Welcome to the Whale Facts & Protection Learning Section
WHALES - are the common name for various marine mammals of the order Cetacea. The term whale sometimes refers to all cetaceans, but more often it excludes dolphins & porpoises, which belong to the suborder Odontoceti (toothed whales). This suborder also includes the sperm whale, killer whale, pilot whale, and beluga whale. The other Cetacean suborder, Mysticeti (baleen whales), comprises filter feeders that eat small organisms caught by straining seawater through a comblike structure found in the mouth called baleen. This suborder includes the blue whale, the humpback whale, the bowhead whale & the minke whale. Cetaceans have forelimbs modified as fins, a tail with horizontal flukes & nasal openings (blowholes) on top of the head.
Whales range in size from the blue whale, the largest animal known to have ever existed at 30 m (98 ft) and 180 tonnes (180 long tons; 200 short tons), to various pygmy species, such as the pygmy sperm whale at 3.5 m (11 ft). Whales collectively inhabit all the world's oceans and number in the millions, with annual population growth rate estimates for various species ranging from 3% to 13%.
WHALING - Some species of large whales are listed as endangered by multinational organizations, such as CITES, as well as governments and advocacy groups; this is primarily due to the impact of whaling. Whales have been hunted commercially for whale oil, meat, baleen and ambergris (a perfume ingredient from the intestine of sperm whales) since the 17th century. At its peak, in 1846, the American whaling industry employed more than 70,000 people and 736 vessels. More than 2 million were taken in the 20th century, and by the middle of the century, many populations were severely depleted.
The International Whaling Commission banned commercial whaling in 1986. The ban is not absolute, however, and some whaling continues under the auspices of scientific research (sometimes not proved) or aboriginal rights; current whaling nations are Norway, Iceland and Japan and the aboriginal communities of Siberia, Alaska and northern Canada.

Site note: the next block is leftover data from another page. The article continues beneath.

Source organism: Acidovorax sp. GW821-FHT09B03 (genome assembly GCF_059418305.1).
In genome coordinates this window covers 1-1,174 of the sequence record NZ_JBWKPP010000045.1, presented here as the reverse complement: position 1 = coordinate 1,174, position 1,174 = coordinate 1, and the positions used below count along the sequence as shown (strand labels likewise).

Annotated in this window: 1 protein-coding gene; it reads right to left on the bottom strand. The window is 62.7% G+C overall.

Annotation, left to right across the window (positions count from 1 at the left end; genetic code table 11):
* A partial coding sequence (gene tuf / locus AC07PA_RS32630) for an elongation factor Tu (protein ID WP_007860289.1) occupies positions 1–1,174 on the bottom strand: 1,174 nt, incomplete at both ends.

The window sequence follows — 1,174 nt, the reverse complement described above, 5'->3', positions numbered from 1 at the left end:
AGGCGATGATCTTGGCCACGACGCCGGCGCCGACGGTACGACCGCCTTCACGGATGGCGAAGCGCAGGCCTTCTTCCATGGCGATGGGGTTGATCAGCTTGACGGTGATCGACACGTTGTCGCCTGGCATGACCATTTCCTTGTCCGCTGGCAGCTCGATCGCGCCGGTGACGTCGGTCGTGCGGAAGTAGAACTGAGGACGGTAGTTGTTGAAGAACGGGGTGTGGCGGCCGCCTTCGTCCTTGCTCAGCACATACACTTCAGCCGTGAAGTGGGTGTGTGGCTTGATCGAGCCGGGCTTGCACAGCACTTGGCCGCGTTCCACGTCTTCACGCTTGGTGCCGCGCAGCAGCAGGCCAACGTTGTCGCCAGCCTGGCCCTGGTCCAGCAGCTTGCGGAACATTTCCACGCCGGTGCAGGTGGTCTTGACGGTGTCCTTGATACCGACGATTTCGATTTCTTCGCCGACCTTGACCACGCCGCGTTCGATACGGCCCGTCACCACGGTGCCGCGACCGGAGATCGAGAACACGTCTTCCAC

ANTI-WHALING - refers to actions taken by those who seek to end whaling in various forms, whether locally or globally in the pursuit of marine conservation. Such activism is often a response to specific conflicts with pro-whaling countries and organizations that practice commercial whaling and/or research whaling, as well as with indigenous groups engaged in subsistence whaling. Some anti-whaling factions have received criticism and legal action for extreme methods including direct action. The term anti-whaling may also be used to describe beliefs and activities related to these actions.
The most active anti-whaling organizations are Greenpeace and the Sea Shepherd Conservation Society, a direct action group focused on marine conservation, founded by Paul Watson a Canadian environmental activist.
WHALE PROTECTION - The Marine Mammal Protection Act of 1972 (MMPA) was the first act of Congress to call specifically for an ecosystem approach to natural resource management and conservation. It was signed into law on October 21, 1972 (and took effect 60 days later on December 21, 1972) by President Richard Nixon. MMPA prohibits the taking of marine mammals, and enacts a moratorium on the import, export, and sale of any marine mammal, along with any marine mammal part or product within the United States. The Act defines "take" as "the act of hunting, killing, capture, and/or harassment of any marine mammal; or, the attempt at such." The MMPA defines harassment as "any act of pursuit, torment or annoyance which has the potential to either: a. injure a marine mammal in the wild, or b. disturb a marine mammal by causing disruption of behavioral patterns, which includes, but is not limited to, migration, breathing, nursing, breeding, feeding, or sheltering." The MMPA provides for enforcement of its prohibitions, and for the issuance of regulations to implement its legislative goals.
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